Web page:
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Horace Caraker got what he wanted: jail time

Caraker knew what he was doing when he left the note: On August 25, Mexican president-elect Vicente Fox and Gov. George W. Bush were in town for a well-publicized meeting at the University of Texas at Dallas. Because of this, and given his history of making threats against elected officials, the Observer turned over the note to Dallas police, which then informed the Secret Service of Caraker's missive. A copy of the note was also faxed to Laughlin. The letters are not mentioned in the supervised release violation report.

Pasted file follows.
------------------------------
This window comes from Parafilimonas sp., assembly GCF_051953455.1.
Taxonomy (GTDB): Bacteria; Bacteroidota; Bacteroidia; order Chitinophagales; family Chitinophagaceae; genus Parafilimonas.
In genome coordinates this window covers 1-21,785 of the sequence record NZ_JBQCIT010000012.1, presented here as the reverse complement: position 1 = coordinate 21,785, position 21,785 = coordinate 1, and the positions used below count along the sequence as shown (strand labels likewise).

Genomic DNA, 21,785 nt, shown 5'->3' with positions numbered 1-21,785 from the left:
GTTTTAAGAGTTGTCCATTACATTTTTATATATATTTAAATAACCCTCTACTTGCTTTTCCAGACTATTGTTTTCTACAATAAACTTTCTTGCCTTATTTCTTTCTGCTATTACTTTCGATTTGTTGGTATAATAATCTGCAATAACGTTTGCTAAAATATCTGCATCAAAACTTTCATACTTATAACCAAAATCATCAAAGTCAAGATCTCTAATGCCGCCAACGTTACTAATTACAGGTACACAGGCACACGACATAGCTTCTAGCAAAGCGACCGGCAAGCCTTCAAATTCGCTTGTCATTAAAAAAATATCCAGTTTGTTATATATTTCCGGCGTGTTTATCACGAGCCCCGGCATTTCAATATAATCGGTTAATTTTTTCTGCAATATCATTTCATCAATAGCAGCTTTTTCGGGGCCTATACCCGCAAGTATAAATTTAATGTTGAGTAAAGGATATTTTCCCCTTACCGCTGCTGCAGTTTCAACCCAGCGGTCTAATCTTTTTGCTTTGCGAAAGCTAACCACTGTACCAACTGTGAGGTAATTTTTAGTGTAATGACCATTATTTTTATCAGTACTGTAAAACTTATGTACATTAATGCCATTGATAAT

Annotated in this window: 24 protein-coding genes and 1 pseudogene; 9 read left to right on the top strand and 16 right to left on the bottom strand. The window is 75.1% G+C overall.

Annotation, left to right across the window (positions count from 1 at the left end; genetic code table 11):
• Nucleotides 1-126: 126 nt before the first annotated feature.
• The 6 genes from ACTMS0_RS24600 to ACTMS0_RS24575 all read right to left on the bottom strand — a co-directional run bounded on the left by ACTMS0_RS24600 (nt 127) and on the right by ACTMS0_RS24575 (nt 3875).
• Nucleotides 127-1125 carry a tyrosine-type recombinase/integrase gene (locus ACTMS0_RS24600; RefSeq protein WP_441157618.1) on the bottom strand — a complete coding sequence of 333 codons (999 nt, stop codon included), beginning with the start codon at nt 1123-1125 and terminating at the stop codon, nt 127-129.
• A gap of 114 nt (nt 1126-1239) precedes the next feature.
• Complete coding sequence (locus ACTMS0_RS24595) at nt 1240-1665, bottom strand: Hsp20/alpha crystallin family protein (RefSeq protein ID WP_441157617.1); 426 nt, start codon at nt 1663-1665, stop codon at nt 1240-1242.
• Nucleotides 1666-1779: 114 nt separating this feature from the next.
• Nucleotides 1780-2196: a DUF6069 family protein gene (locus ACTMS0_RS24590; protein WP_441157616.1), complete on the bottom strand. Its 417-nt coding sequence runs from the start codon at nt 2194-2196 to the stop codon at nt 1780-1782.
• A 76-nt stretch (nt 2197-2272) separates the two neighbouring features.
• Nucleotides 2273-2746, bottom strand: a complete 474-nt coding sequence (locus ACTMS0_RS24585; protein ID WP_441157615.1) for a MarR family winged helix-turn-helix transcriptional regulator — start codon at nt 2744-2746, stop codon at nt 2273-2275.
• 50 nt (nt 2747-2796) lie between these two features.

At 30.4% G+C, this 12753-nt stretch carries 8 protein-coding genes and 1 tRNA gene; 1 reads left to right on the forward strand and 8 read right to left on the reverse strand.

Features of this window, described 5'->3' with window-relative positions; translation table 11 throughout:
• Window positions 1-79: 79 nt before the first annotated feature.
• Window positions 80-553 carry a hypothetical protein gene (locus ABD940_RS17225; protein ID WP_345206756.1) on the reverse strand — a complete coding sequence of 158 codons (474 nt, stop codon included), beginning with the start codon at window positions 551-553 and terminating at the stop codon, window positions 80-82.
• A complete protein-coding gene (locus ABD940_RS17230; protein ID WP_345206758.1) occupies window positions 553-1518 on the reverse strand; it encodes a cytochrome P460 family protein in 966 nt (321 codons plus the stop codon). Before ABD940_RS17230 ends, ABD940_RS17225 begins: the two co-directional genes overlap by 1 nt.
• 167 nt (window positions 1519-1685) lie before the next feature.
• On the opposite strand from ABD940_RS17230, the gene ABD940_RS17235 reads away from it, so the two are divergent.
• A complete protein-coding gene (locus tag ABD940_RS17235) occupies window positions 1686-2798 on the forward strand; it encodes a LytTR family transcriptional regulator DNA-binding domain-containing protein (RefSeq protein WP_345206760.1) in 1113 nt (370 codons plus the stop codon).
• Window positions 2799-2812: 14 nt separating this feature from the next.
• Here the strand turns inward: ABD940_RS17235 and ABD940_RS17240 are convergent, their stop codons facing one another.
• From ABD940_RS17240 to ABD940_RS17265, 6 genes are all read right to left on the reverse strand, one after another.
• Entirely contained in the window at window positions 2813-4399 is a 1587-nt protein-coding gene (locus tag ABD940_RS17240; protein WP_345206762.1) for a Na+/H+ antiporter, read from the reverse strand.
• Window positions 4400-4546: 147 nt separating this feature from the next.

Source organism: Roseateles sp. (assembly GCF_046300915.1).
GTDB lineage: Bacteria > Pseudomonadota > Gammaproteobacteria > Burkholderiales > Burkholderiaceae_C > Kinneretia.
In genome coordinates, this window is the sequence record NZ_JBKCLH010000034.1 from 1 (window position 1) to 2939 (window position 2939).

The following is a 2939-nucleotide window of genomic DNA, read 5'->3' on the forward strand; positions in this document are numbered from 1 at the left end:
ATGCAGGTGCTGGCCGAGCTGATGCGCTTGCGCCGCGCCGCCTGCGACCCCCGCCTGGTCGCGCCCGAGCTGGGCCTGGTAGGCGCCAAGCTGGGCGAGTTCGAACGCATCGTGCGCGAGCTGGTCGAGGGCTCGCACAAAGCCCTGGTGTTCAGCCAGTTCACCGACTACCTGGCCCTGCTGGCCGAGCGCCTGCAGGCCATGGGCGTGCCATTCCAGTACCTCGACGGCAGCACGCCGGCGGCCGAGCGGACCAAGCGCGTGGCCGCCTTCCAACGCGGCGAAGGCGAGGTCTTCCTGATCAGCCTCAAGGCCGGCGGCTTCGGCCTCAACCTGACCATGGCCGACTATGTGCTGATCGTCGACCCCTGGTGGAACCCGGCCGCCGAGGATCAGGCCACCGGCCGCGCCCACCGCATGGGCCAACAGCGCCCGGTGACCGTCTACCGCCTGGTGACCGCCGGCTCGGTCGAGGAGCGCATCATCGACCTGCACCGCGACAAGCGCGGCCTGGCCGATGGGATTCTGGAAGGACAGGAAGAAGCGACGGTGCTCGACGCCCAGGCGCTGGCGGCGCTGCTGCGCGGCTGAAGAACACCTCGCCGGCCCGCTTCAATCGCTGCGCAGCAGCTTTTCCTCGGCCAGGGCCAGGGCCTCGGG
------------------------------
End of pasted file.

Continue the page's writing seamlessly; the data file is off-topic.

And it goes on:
If Buchmeyer determines that Caraker has violated terms of his release, he will likely receive between four and 10 months in federal prison. Then, he will be released--and the whole process will begin again. Caraker will get out, only to beg to be let back in. Mickelsen would like to see Caraker committed to a long-term mental-health facility; better that than spend $50,000 of the taxpayers' money annually incarcerating a man who's done nothing.

"Unless he convinces doctors he's a true and serious danger, he will get released," Mickelsen says. "There is some craziness going on here."

Horace Caraker, pictured here in federal prison in 1999, will likely return to his home sweet home after Friday.
Martin Menocal
Horace Caraker, pictured here in federal prison in 1999, will likely return to his home sweet home after Friday.

Only Horace Caraker isn't crazy at all. He knows just what he's doing.

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